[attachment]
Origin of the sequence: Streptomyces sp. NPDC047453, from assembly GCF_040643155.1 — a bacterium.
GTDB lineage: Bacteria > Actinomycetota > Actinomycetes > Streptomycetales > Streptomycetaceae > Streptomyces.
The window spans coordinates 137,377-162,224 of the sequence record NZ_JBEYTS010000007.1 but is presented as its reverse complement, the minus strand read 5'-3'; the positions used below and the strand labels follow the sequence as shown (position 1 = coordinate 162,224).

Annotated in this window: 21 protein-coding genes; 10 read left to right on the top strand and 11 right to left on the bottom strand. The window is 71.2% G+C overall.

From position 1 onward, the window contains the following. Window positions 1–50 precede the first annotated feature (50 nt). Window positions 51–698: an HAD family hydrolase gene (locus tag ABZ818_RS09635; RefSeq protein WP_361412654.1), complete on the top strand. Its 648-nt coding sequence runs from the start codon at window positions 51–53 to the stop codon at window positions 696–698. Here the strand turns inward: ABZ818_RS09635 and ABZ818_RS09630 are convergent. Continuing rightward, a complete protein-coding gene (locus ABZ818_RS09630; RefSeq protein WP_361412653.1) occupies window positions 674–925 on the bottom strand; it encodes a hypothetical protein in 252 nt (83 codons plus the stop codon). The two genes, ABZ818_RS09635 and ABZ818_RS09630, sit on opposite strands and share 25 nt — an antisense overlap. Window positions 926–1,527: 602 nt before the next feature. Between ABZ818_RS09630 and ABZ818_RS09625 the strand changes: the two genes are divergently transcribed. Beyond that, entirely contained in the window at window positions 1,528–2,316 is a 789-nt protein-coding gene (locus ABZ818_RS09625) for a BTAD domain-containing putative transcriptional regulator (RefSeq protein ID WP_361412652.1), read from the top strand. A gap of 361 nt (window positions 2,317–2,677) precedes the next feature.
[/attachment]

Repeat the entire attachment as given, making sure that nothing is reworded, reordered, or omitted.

Origin of the sequence: Streptomyces sp. NPDC047453, from assembly GCF_040643155.1 — a bacterium.
GTDB lineage: Bacteria > Actinomycetota > Actinomycetes > Streptomycetales > Streptomycetaceae > Streptomyces.
The window spans coordinates 137,377-162,224 of the sequence record NZ_JBEYTS010000007.1 but is presented as its reverse complement, the minus strand read 5'-3'; the positions used below and the strand labels follow the sequence as shown (position 1 = coordinate 162,224).

Annotated in this window: 21 protein-coding genes; 10 read left to right on the top strand and 11 right to left on the bottom strand. The window is 71.2% G+C overall.

From position 1 onward, the window contains the following. Window positions 1–50 precede the first annotated feature (50 nt). Window positions 51–698: an HAD family hydrolase gene (locus tag ABZ818_RS09635; RefSeq protein WP_361412654.1), complete on the top strand. Its 648-nt coding sequence runs from the start codon at window positions 51–53 to the stop codon at window positions 696–698. Here the strand turns inward: ABZ818_RS09635 and ABZ818_RS09630 are convergent. Continuing rightward, a complete protein-coding gene (locus ABZ818_RS09630; RefSeq protein WP_361412653.1) occupies window positions 674–925 on the bottom strand; it encodes a hypothetical protein in 252 nt (83 codons plus the stop codon). The two genes, ABZ818_RS09635 and ABZ818_RS09630, sit on opposite strands and share 25 nt — an antisense overlap. Window positions 926–1,527: 602 nt before the next feature. Between ABZ818_RS09630 and ABZ818_RS09625 the strand changes: the two genes are divergently transcribed. Beyond that, entirely contained in the window at window positions 1,528–2,316 is a 789-nt protein-coding gene (locus ABZ818_RS09625) for a BTAD domain-containing putative transcriptional regulator (RefSeq protein ID WP_361412652.1), read from the top strand. A gap of 361 nt (window positions 2,317–2,677) precedes the next feature.